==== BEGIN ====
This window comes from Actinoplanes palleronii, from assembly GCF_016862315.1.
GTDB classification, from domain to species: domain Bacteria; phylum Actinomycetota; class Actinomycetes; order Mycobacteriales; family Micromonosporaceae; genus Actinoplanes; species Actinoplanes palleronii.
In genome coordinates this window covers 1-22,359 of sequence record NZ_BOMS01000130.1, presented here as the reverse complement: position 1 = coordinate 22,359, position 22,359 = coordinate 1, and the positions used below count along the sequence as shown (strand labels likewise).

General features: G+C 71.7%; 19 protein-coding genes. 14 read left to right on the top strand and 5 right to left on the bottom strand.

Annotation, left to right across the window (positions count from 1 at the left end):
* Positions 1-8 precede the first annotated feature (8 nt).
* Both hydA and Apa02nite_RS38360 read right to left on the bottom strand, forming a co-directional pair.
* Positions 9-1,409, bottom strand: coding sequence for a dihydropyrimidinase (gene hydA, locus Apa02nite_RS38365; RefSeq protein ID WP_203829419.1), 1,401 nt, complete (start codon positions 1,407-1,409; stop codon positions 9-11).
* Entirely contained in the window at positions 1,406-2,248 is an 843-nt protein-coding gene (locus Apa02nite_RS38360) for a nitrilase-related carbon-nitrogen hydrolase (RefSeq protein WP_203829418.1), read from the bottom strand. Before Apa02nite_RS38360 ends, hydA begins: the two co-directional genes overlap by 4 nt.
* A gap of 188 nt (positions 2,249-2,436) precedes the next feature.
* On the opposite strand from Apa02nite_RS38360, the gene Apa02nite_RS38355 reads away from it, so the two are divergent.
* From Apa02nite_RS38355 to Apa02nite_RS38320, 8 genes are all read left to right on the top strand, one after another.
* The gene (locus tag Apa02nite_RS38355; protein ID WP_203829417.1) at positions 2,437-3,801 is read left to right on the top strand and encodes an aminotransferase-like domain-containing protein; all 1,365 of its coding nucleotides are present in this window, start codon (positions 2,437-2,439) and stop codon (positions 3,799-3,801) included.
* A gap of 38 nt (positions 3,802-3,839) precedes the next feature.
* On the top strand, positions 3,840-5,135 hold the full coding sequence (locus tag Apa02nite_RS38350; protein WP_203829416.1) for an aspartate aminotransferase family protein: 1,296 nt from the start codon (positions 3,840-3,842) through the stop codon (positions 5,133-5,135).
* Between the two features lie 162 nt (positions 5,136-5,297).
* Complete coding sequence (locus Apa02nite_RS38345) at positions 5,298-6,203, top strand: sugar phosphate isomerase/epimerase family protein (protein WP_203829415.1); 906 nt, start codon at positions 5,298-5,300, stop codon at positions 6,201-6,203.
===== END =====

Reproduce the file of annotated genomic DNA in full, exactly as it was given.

This window comes from Actinoplanes palleronii, from assembly GCF_016862315.1.
GTDB classification, from domain to species: domain Bacteria; phylum Actinomycetota; class Actinomycetes; order Mycobacteriales; family Micromonosporaceae; genus Actinoplanes; species Actinoplanes palleronii.
In genome coordinates this window covers 1-22,359 of sequence record NZ_BOMS01000130.1, presented here as the reverse complement: position 1 = coordinate 22,359, position 22,359 = coordinate 1, and the positions used below count along the sequence as shown (strand labels likewise).

General features: G+C 71.7%; 19 protein-coding genes. 14 read left to right on the top strand and 5 right to left on the bottom strand.

Annotation, left to right across the window (positions count from 1 at the left end):
* Positions 1-8 precede the first annotated feature (8 nt).
* Both hydA and Apa02nite_RS38360 read right to left on the bottom strand, forming a co-directional pair.
* Positions 9-1,409, bottom strand: coding sequence for a dihydropyrimidinase (gene hydA, locus Apa02nite_RS38365; RefSeq protein ID WP_203829419.1), 1,401 nt, complete (start codon positions 1,407-1,409; stop codon positions 9-11).
* Entirely contained in the window at positions 1,406-2,248 is an 843-nt protein-coding gene (locus Apa02nite_RS38360) for a nitrilase-related carbon-nitrogen hydrolase (RefSeq protein WP_203829418.1), read from the bottom strand. Before Apa02nite_RS38360 ends, hydA begins: the two co-directional genes overlap by 4 nt.
* A gap of 188 nt (positions 2,249-2,436) precedes the next feature.
* On the opposite strand from Apa02nite_RS38360, the gene Apa02nite_RS38355 reads away from it, so the two are divergent.
* From Apa02nite_RS38355 to Apa02nite_RS38320, 8 genes are all read left to right on the top strand, one after another.
* The gene (locus tag Apa02nite_RS38355; protein ID WP_203829417.1) at positions 2,437-3,801 is read left to right on the top strand and encodes an aminotransferase-like domain-containing protein; all 1,365 of its coding nucleotides are present in this window, start codon (positions 2,437-2,439) and stop codon (positions 3,799-3,801) included.
* A gap of 38 nt (positions 3,802-3,839) precedes the next feature.
* On the top strand, positions 3,840-5,135 hold the full coding sequence (locus tag Apa02nite_RS38350; protein WP_203829416.1) for an aspartate aminotransferase family protein: 1,296 nt from the start codon (positions 3,840-3,842) through the stop codon (positions 5,133-5,135).
* Between the two features lie 162 nt (positions 5,136-5,297).
* Complete coding sequence (locus Apa02nite_RS38345) at positions 5,298-6,203, top strand: sugar phosphate isomerase/epimerase family protein (protein WP_203829415.1); 906 nt, start codon at positions 5,298-5,300, stop codon at positions 6,201-6,203.